US 6362510 B1
A method for fabricating an integrated circuit is presented wherein a semiconductor substrate is provided having a dielectric layer formed on its upper surface. A groove is formed in the dielectric layer that extends from the upper surface of the semiconductor substrate to the upper surface of the dielectric layer. A silicon epitaxial layer is then grown within the groove. Barrier atoms are incorporated into the silicon epitaxial layer concurrently with the epitaxial growth process.
1. A semiconductor topography, comprising:
a dielectric layer arranged entirely upon an uppermost surface of a semiconductor substrate, wherein a groove is defined within said dielectric layer that extends from a surface co-planar with a lowermost surface of the dielectric layer to an upper surface of said dielectric layer; and
a silicon epitaxial layer arranged within said groove, wherein the silicon epitaxial layer comprises barrier atoms, wherein the barrier atoms comprise nitrogen atoms at a concentration of about 2-20%.
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12. A semiconductor topography, comprising:
a dielectric layer arranged upon an upper surface of a semiconductor substrate, wherein a groove is defined within said dielectric layer that extends from a lowermost surface of the dielectric layer to an uppermost surface of said dielectric layer, and wherein the groove is laterally bounded by substantially parallel sidewall surfaces of said dielectric layer; and
a silicon epitaxial layer arranged within said groove, wherein the silicon epitaxial layer comprises barrier atoms having a peak concentration arranged at a first distance from an upper surface of the silicon epitaxial layer, and wherein the silicon epitaxial layer comprises a punchthrough dopant distribution having a peak concentration arranged at a second distance from the upper surface of the silicon epitaxial layer, and wherein the first distance is less than the second distance.
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1. Field of the Invention
This invention relates to semiconductor processing and, more particularly, to a method for substantially preventing the migration of dopants into the channel region and improving active device isolation within an integrated circuit, and further to a similarly enhanced semiconductor topography. 2. Description of the Related Art
Fabrication of metal-oxide-semiconductor (“MOS”) transistors is well known. Active areas of a lightly doped silicon substrate in which the transistors and other active devices will reside are first isolated from other active areas with isolation structures. The regions in which the isolation structures are formed are termed field regions. A gate oxide (i.e., silicon dioxide) layer is then formed upon the substrate by thermal oxidation. Next, a gate conductor is formed upon the gate oxide layer by depositing polycrystalline silicon (“polysilicon”) and then patterning the polysilicon. A high dosage of n-type or p-type dopants is then concurrently implanted into the gate conductor and into source/drain regions arranged on opposite sides of the gate conductor within the silicon substrate. If the impurity dopant is n-type, then the resulting transistor is referred to as an NMOS device. Conversely, if the impurity dopant is p-type, then the resulting transistor is referred to as a PMOS device. An integrated circuit that employs both NMOS and PMOS devices is generally known as a complementary MOS or CMOS circuit.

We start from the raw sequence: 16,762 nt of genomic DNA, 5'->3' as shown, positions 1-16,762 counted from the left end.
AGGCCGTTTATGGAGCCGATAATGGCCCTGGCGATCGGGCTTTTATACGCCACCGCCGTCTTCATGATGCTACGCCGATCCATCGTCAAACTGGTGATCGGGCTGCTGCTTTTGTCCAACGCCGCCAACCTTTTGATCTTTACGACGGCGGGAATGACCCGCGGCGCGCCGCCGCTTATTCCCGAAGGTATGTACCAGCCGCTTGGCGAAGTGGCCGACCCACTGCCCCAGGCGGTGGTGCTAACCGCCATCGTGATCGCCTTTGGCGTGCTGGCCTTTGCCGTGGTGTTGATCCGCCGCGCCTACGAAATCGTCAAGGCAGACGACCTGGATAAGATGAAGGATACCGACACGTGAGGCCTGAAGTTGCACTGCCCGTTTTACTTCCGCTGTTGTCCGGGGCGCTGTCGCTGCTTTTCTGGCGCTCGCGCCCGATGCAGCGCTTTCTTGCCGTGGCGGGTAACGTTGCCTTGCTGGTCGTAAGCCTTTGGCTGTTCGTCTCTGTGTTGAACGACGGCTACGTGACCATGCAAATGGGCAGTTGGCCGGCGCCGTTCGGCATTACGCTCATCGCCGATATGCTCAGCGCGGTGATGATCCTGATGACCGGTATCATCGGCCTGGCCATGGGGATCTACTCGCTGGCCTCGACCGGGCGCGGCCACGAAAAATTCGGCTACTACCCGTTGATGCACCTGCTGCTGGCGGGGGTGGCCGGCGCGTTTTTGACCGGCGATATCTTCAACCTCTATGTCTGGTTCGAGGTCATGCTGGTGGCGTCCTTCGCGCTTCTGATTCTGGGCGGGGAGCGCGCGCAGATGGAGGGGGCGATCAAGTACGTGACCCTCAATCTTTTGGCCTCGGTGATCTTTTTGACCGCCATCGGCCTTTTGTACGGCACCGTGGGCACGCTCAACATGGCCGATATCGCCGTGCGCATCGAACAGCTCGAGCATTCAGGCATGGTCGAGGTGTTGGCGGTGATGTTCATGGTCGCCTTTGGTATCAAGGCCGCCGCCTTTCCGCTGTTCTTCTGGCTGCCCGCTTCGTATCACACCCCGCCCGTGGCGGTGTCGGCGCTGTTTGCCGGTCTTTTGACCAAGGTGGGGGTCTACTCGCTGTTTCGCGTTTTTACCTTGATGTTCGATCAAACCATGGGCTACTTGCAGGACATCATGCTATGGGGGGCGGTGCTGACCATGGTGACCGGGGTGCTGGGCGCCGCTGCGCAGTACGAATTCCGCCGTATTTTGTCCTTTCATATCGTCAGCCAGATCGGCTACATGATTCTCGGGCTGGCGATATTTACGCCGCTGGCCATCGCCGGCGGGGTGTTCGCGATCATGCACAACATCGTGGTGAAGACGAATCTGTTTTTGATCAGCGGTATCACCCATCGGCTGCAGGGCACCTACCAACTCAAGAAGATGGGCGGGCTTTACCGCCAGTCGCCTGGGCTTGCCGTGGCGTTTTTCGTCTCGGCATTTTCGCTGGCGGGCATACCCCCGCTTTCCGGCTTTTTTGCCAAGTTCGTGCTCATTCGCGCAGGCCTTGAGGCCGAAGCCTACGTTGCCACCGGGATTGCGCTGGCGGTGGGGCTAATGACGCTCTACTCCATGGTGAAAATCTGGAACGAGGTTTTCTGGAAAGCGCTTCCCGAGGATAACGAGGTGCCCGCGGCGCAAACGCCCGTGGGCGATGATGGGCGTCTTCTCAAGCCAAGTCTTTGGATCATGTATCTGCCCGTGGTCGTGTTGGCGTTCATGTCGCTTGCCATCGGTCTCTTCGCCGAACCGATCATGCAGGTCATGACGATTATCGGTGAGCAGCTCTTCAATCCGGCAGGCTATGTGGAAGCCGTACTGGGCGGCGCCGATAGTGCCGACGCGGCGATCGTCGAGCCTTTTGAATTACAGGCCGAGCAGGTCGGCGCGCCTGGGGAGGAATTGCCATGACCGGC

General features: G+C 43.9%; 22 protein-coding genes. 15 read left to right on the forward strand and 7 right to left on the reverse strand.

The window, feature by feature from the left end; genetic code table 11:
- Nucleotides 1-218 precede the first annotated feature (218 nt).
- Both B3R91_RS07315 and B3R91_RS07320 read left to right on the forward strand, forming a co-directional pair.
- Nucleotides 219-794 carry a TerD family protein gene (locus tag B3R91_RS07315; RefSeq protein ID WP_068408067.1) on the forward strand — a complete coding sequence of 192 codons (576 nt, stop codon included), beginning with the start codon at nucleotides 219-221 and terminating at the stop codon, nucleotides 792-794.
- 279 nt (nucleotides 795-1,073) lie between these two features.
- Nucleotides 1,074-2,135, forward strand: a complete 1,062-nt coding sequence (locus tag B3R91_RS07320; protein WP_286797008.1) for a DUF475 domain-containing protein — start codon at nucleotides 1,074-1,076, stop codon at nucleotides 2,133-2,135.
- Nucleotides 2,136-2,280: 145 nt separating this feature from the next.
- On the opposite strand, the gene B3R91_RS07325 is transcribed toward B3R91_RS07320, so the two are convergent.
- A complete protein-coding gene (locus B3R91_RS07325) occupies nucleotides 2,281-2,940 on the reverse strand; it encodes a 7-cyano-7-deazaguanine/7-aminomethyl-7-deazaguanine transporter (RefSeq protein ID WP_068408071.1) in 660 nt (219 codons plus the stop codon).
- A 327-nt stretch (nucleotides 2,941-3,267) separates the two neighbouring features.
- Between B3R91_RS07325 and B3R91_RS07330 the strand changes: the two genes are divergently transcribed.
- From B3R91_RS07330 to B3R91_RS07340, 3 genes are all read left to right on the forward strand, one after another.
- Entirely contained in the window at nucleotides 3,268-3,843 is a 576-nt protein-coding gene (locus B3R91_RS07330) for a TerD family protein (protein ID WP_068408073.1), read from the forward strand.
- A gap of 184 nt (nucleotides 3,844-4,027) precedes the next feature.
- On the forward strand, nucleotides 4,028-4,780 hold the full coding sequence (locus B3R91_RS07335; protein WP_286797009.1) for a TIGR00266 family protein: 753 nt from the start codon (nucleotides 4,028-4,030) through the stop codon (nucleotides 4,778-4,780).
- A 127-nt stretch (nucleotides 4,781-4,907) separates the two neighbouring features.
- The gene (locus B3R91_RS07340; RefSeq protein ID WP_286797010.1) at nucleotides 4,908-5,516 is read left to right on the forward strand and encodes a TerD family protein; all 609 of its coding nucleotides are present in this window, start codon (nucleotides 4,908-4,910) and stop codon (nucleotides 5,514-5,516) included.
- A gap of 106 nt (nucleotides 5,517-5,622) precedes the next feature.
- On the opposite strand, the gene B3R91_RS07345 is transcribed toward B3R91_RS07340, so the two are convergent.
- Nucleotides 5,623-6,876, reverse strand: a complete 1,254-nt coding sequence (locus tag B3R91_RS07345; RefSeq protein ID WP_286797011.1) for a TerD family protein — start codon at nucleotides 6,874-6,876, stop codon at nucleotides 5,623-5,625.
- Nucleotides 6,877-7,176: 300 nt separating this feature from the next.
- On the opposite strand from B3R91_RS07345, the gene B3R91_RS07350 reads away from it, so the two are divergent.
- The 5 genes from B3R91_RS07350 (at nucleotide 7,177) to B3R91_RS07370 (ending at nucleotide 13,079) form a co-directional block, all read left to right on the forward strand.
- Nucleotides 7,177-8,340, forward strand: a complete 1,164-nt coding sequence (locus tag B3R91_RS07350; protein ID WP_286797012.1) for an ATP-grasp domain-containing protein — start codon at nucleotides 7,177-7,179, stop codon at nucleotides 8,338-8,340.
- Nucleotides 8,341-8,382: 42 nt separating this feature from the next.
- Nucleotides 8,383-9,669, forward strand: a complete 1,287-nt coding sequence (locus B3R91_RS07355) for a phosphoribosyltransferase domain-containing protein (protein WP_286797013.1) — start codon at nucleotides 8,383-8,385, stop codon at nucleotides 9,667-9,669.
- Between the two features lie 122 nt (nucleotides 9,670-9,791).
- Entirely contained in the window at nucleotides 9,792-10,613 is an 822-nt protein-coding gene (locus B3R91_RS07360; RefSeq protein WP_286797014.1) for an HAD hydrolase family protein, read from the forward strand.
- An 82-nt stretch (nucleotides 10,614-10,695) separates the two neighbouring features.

The introduction of dopants into the gate conductor reduces its resistivity. In some instances, enough dopants are implanted to reduce the sheet resistivity of the gate conductor to less than approximately 500 ohms/sq. When using ion implantation processes, the depth to which the dopant ions are implanted can be controlled by adjusting the energy provided to the ions by the ion implantation equipment. The minimum depth of implantation, however, is usually limited to between 200 and 400 angstroms because the energy of each ion is typically too large to permit a lesser depth of implantation. Consequently, the implant depth of the dopants in the gate in the gate conductor is often deeper than would be ideal.
Subsequent processing steps usually require heating of the semiconductor topography. For example, a post-implant anneal is often performed to position and activate the dopants implanted into the source/drain regions and the gate conductor. During such heat processing, dopants with a high diffusivity typically migrate to greater depths within the polysilicon gate than dopants with a low diffusivity. For instance, boron, which is commonly used to dope the polysilicon gate and the source/drain regions of a PMOS device, is a fast diffuser. On the other hand, arsenic, which is typically used to dope the polysilicon gate and the source/drain regions of an NMOS device, is a slow diffuser. Unfortunately, heat treatment can cause dopants that readily migrate, like boron, to diffuse from the gate conductor through the gate oxide and into the channel region of the transistor. Boron penetration into the channel can lead to undesirable effects, such as an increase in electron trapping, a decrease in low-field hole mobility, degradation of the transistor drive current, and increased subthreshold current.